The dedication page of Marina Keegan posthumous collection of short essays is a three line poem called "Bygones" and it is prescient -
Do you wanna leave soon?
No, I want enough time to be in love with everything...
And I cry because everything is so beautiful and so short.
Marina Keegan was a 23-year-old promising young writer who graduated with honors from Yale with a job waiting for her at The New Yorker and a play she had written set for production at the New York Fringe Festival.
Five days later she died in a car crash in Dennis.
Yale professor Anne Fadiman, Keegan’s mentor, writes in the book's introduction, “When a young person dies, much of the tragedy lies in her promise: what she would have done. But Marina left what she had already done: an entire body of writing far more than could fit between these covers.”
She wrote the title essay originally in the Yale Daily News. It begins, "We don’t have a word for the opposite of loneliness, but if we did, I could say that’s what I want in life. What I’m grateful and thankful to have found at Yale, and what I’m scared of losing when we wake up tomorrow and leave this place."... You can read it here.
One of the most touching stories is "Cold Pastoral", a melancholy exploration of young love. The protagonist, Claire, is a college student who learns of the death of a one-time lover. Her mourning process is full of anxiety as she grieves for someone with who she shared a bed, but someone she didn't understand. This leads Claire to a painful universal truth: we are not guaranteed leading roles in other people's stories, no matter how much we feel we may deserve them.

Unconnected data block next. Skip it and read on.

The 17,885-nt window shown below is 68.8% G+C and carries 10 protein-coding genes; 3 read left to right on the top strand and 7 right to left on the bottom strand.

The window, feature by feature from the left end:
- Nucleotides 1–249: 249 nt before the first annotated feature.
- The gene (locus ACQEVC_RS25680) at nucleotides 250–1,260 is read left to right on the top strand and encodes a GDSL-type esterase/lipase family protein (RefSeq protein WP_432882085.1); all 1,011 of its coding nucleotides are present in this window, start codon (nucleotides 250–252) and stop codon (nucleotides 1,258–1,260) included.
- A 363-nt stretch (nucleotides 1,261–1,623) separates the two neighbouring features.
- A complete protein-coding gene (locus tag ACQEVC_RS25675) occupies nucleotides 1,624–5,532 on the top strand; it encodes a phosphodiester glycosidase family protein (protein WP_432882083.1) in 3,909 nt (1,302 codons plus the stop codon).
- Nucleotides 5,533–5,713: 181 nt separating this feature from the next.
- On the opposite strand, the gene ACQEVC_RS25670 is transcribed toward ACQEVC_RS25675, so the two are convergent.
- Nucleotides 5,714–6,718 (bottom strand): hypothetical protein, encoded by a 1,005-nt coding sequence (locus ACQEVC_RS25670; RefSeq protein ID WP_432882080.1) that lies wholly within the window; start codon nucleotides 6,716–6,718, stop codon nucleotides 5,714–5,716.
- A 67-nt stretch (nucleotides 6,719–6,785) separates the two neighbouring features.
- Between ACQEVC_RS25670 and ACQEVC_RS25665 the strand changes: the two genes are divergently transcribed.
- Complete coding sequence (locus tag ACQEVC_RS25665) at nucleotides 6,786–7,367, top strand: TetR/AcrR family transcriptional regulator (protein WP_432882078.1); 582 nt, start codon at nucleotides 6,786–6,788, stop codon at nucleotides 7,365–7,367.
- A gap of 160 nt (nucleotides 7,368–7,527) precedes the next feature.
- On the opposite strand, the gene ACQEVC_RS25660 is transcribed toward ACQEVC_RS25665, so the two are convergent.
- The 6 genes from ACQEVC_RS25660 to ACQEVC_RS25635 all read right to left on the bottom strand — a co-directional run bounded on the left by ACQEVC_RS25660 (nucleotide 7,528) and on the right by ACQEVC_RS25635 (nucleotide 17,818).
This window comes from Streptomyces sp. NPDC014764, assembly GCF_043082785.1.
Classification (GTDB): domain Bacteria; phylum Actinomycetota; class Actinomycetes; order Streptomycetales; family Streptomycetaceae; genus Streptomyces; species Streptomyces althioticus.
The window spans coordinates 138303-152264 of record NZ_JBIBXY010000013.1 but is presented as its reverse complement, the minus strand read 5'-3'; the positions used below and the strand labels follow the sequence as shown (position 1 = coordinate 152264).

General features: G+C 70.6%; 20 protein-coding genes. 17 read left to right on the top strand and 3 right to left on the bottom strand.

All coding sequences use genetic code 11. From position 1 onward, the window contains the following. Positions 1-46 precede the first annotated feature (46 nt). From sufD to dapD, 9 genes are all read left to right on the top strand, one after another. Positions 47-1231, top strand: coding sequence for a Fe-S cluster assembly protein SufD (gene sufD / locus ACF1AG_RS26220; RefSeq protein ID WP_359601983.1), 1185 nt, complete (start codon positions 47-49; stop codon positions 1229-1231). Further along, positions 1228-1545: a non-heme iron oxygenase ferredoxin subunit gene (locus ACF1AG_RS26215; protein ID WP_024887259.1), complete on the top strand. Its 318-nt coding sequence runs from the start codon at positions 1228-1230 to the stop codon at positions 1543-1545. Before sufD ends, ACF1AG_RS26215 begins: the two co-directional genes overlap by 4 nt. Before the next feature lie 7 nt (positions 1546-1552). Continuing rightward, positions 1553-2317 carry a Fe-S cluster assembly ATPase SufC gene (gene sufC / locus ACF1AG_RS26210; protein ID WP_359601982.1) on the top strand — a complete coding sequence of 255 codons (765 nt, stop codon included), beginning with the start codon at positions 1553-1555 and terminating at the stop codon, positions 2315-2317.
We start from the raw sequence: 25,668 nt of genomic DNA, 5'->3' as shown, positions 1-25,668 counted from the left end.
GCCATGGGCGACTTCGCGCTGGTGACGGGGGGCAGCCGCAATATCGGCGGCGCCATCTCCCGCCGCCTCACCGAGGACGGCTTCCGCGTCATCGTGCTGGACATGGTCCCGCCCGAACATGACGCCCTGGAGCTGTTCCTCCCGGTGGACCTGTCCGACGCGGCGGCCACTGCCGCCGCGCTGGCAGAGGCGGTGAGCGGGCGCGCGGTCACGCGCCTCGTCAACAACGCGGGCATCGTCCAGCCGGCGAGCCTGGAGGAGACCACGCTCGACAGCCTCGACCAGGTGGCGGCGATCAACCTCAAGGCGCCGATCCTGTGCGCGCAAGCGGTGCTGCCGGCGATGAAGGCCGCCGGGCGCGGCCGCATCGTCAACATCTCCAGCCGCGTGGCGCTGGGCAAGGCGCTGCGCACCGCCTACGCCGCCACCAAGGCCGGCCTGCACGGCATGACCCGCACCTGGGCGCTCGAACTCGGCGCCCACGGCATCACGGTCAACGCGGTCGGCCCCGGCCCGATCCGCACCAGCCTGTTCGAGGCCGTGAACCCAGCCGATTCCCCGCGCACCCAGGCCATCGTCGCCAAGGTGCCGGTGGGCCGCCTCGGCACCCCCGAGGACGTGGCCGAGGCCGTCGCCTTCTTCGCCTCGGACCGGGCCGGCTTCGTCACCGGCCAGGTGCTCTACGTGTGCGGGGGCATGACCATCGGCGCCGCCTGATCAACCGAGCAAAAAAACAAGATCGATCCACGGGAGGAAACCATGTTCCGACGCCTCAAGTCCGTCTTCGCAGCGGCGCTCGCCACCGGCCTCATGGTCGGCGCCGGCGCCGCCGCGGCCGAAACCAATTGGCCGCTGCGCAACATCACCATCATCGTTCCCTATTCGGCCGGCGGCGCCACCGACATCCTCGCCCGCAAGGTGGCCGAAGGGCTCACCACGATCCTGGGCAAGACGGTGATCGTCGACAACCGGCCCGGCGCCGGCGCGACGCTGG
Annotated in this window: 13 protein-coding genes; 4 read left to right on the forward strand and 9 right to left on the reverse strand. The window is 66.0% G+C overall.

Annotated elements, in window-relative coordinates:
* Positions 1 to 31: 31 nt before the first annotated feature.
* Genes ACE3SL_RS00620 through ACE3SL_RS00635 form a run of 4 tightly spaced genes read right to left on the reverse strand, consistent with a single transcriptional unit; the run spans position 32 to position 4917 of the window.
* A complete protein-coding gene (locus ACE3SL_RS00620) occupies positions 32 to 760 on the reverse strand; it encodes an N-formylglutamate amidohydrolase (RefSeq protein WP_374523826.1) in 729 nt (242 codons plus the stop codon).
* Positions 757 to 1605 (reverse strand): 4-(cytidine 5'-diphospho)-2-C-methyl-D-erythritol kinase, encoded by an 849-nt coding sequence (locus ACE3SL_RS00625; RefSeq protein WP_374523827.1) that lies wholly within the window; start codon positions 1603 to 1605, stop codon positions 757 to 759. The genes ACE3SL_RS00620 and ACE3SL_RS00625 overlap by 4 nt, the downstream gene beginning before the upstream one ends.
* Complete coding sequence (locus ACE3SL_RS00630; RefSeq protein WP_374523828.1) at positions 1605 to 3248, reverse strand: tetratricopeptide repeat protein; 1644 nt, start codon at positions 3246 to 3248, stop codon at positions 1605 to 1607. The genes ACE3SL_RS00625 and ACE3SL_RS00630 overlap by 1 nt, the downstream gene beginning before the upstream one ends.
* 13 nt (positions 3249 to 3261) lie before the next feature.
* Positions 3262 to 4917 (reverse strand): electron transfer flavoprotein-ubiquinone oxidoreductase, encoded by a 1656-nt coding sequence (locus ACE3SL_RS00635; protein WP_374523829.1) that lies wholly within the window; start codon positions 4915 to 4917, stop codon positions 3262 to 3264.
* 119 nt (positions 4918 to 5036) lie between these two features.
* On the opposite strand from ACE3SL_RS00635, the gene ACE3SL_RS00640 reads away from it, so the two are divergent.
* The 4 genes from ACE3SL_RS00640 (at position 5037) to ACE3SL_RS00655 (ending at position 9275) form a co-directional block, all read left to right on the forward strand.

When the moon gets bored, it kills whales
That is the opening line of Marina's second essay "Why we care about whales", and it is both powerful and beautiful:
When the moon gets bored, it kills whales. Blue whales and fin whales and humpback, sperm and orca whales; centrifugal forces don’t discriminate.
With a hushed retreat, the moon pulls waters out from under fins and flippers, oscillating them backward and forward before they slip outward. At nighttime, the moon watches its work. Silver light traces the strips of lingering water, the jittery crabs, the lumps of tangled seaweed.
Slowly, awkwardly, the whales find their footing. They try to fight the waves, but they can’t fight the moon. They can’t fight the world’s rotation or the bathymetry of oceans or the inevitability that sometimes things just don’t work out... Read the rest here.
A summer visitor to Wellfleet with her family, a play by Keegan, "Utility Monster", was staged by the Wellfleet Harbor Actors Theater at the start of their 2013 season. "Utility Monster", according to WHAT.org won "Best Reading" at the Midtown International Theatre Festival in 2011.
Her mother and professor have published a collection of her short essays called "The Opposite of Loneliness", and it is very good.
You can read a little of it here.